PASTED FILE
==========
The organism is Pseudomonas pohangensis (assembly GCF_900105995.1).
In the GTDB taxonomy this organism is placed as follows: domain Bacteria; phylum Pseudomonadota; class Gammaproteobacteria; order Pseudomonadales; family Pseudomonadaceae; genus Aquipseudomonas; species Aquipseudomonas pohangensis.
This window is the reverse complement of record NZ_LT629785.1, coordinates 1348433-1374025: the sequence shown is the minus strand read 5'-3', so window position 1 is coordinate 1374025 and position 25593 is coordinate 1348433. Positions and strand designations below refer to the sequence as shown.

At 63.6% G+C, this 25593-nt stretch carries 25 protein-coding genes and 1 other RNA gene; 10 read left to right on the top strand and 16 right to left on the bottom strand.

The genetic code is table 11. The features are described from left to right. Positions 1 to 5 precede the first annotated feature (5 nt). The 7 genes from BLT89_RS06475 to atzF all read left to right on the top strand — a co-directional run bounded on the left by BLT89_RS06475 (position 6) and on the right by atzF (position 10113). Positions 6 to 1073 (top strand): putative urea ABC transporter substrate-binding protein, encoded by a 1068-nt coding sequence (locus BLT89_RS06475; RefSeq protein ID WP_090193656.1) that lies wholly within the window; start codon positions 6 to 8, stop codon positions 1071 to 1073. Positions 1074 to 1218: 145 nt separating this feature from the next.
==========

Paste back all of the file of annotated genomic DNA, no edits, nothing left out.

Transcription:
The organism is Pseudomonas pohangensis (assembly GCF_900105995.1).
In the GTDB taxonomy this organism is placed as follows: domain Bacteria; phylum Pseudomonadota; class Gammaproteobacteria; order Pseudomonadales; family Pseudomonadaceae; genus Aquipseudomonas; species Aquipseudomonas pohangensis.
This window is the reverse complement of record NZ_LT629785.1, coordinates 1348433-1374025: the sequence shown is the minus strand read 5'-3', so window position 1 is coordinate 1374025 and position 25593 is coordinate 1348433. Positions and strand designations below refer to the sequence as shown.

At 63.6% G+C, this 25593-nt stretch carries 25 protein-coding genes and 1 other RNA gene; 10 read left to right on the top strand and 16 right to left on the bottom strand.

The genetic code is table 11. The features are described from left to right. Positions 1 to 5 precede the first annotated feature (5 nt). The 7 genes from BLT89_RS06475 to atzF all read left to right on the top strand — a co-directional run bounded on the left by BLT89_RS06475 (position 6) and on the right by atzF (position 10113). Positions 6 to 1073 (top strand): putative urea ABC transporter substrate-binding protein, encoded by a 1068-nt coding sequence (locus BLT89_RS06475; RefSeq protein ID WP_090193656.1) that lies wholly within the window; start codon positions 6 to 8, stop codon positions 1071 to 1073. Positions 1074 to 1218: 145 nt separating this feature from the next.